An old time evangelist named Vance Havner once quipped that “most churches start at 11:00 sharp and end at 12:00 dull.” This elicits a chuckle from many pew occupants simply because it is often true. One of the arguments against church attendance has been the criticism that sermons are boring. Is it still possible in today’s information age? I have probably delivered more than my share of boring sermons, and I have a theory as to why I and many others are also guilty.
I believe the reason that sermons are boring, or at least perceived to be as such, is that they are written for the eye and not the ear. In other words, they are prepared much like one would write an essay and not a speech. Essays can be very compelling to read, but you may not wish to have one read to you.
So what is the difference between writing for the eye and writing for the ear? Let me offer some observations about the distinctions.
First, writing for the eye includes longer sentences that can be more detailed and complex than typical speech. Speech can be be delivered in smaller bites and utilize repetition for emphasis that writing would not include.
Second, writing for the eye is more formal whereas writing for the ear is more informal and conversational. This is the difference between a saying a length of distance is 300 yards versus saying the same length equals three football fields.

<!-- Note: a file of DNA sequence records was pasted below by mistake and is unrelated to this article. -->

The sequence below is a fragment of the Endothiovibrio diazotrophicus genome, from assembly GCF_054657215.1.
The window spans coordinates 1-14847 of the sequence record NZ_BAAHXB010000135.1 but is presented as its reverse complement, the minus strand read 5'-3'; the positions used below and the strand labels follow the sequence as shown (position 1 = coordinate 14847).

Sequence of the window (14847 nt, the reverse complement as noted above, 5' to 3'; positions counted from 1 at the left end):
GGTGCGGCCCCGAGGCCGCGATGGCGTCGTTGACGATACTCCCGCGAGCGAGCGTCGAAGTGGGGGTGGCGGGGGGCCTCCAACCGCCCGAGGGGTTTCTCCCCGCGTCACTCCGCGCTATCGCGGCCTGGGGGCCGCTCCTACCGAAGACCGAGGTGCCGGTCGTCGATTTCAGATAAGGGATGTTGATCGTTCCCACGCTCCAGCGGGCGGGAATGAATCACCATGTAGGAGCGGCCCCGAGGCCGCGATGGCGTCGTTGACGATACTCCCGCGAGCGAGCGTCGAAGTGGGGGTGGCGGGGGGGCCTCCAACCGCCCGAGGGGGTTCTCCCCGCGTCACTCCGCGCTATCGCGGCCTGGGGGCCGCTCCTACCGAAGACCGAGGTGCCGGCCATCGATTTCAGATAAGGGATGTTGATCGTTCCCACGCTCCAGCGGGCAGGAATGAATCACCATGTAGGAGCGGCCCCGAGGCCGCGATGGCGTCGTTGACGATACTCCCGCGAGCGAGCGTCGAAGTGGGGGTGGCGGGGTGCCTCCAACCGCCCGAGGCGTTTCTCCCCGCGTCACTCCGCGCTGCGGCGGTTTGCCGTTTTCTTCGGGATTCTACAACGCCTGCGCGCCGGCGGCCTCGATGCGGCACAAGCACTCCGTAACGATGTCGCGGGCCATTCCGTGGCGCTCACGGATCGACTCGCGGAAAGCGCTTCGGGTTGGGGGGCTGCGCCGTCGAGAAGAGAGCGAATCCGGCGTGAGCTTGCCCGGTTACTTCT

The third difference is that writing for the eye is timeless and can be reviews over and over. Writing for the ear is timely, making its impact in an exact moment of time.
Next, writing for the eye is a one way conversation while writing for the ear is a two way conversation. Writers who publish papers and books do not have the benefit of immediate feedback that speakers do, allowing them to make on the fly edits based on the audience’s responses.
Finally, writers for the eye depend on punctuation to deliver emphasis compared to the speakers use of gestures and volume to deliver emphasis. An unspoken gesture, facial expression, or a pregnant pause are all tools that a speaker possesses that cannot easily be replicated on the printed page.
Sermon and speech writing is unlike any other form of writing, in that it is intended to be heard. Wise pastors and speakers will identify the difference between writing for the eye and for the ear, and will use that to enhance their preaching.